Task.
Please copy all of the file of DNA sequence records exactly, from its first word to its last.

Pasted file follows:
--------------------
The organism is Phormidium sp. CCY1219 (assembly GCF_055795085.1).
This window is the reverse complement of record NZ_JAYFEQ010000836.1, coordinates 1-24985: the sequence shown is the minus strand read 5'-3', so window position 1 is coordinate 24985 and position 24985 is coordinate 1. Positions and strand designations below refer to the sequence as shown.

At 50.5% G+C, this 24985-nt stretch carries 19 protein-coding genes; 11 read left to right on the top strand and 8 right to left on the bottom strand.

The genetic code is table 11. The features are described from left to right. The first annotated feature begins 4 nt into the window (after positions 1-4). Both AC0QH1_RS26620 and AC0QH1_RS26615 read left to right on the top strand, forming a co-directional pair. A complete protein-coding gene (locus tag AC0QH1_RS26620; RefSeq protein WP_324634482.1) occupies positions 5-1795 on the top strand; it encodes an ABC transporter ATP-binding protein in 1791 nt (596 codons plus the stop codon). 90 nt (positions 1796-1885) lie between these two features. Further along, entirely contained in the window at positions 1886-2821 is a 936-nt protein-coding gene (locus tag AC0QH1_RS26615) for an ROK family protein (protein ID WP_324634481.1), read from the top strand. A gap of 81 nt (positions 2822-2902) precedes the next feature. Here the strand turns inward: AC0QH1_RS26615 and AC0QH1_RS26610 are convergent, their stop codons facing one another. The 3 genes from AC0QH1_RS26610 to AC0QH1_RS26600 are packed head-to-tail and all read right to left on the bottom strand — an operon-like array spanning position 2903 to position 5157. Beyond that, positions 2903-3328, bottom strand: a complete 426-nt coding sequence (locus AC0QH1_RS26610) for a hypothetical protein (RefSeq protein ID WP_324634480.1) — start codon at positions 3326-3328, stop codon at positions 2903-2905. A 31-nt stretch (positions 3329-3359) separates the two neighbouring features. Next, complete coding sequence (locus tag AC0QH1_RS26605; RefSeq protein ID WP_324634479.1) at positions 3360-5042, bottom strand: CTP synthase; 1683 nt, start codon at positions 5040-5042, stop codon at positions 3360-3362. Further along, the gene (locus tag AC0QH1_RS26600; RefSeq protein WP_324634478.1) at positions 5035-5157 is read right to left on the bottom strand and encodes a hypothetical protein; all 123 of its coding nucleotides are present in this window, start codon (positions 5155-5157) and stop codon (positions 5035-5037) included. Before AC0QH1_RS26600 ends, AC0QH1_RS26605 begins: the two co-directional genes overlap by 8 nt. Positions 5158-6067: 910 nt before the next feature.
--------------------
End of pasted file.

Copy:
The organism is Phormidium sp. CCY1219 (assembly GCF_055795085.1).
This window is the reverse complement of record NZ_JAYFEQ010000836.1, coordinates 1-24985: the sequence shown is the minus strand read 5'-3', so window position 1 is coordinate 24985 and position 24985 is coordinate 1. Positions and strand designations below refer to the sequence as shown.

At 50.5% G+C, this 24985-nt stretch carries 19 protein-coding genes; 11 read left to right on the top strand and 8 right to left on the bottom strand.

The genetic code is table 11. The features are described from left to right. The first annotated feature begins 4 nt into the window (after positions 1-4). Both AC0QH1_RS26620 and AC0QH1_RS26615 read left to right on the top strand, forming a co-directional pair. A complete protein-coding gene (locus tag AC0QH1_RS26620; RefSeq protein WP_324634482.1) occupies positions 5-1795 on the top strand; it encodes an ABC transporter ATP-binding protein in 1791 nt (596 codons plus the stop codon). 90 nt (positions 1796-1885) lie between these two features. Further along, entirely contained in the window at positions 1886-2821 is a 936-nt protein-coding gene (locus tag AC0QH1_RS26615) for an ROK family protein (protein ID WP_324634481.1), read from the top strand. A gap of 81 nt (positions 2822-2902) precedes the next feature. Here the strand turns inward: AC0QH1_RS26615 and AC0QH1_RS26610 are convergent, their stop codons facing one another. The 3 genes from AC0QH1_RS26610 to AC0QH1_RS26600 are packed head-to-tail and all read right to left on the bottom strand — an operon-like array spanning position 2903 to position 5157. Beyond that, positions 2903-3328, bottom strand: a complete 426-nt coding sequence (locus AC0QH1_RS26610) for a hypothetical protein (RefSeq protein ID WP_324634480.1) — start codon at positions 3326-3328, stop codon at positions 2903-2905. A 31-nt stretch (positions 3329-3359) separates the two neighbouring features. Next, complete coding sequence (locus tag AC0QH1_RS26605; RefSeq protein ID WP_324634479.1) at positions 3360-5042, bottom strand: CTP synthase; 1683 nt, start codon at positions 5040-5042, stop codon at positions 3360-3362. Further along, the gene (locus tag AC0QH1_RS26600; RefSeq protein WP_324634478.1) at positions 5035-5157 is read right to left on the bottom strand and encodes a hypothetical protein; all 123 of its coding nucleotides are present in this window, start codon (positions 5155-5157) and stop codon (positions 5035-5037) included. Before AC0QH1_RS26600 ends, AC0QH1_RS26605 begins: the two co-directional genes overlap by 8 nt. Positions 5158-6067: 910 nt before the next feature.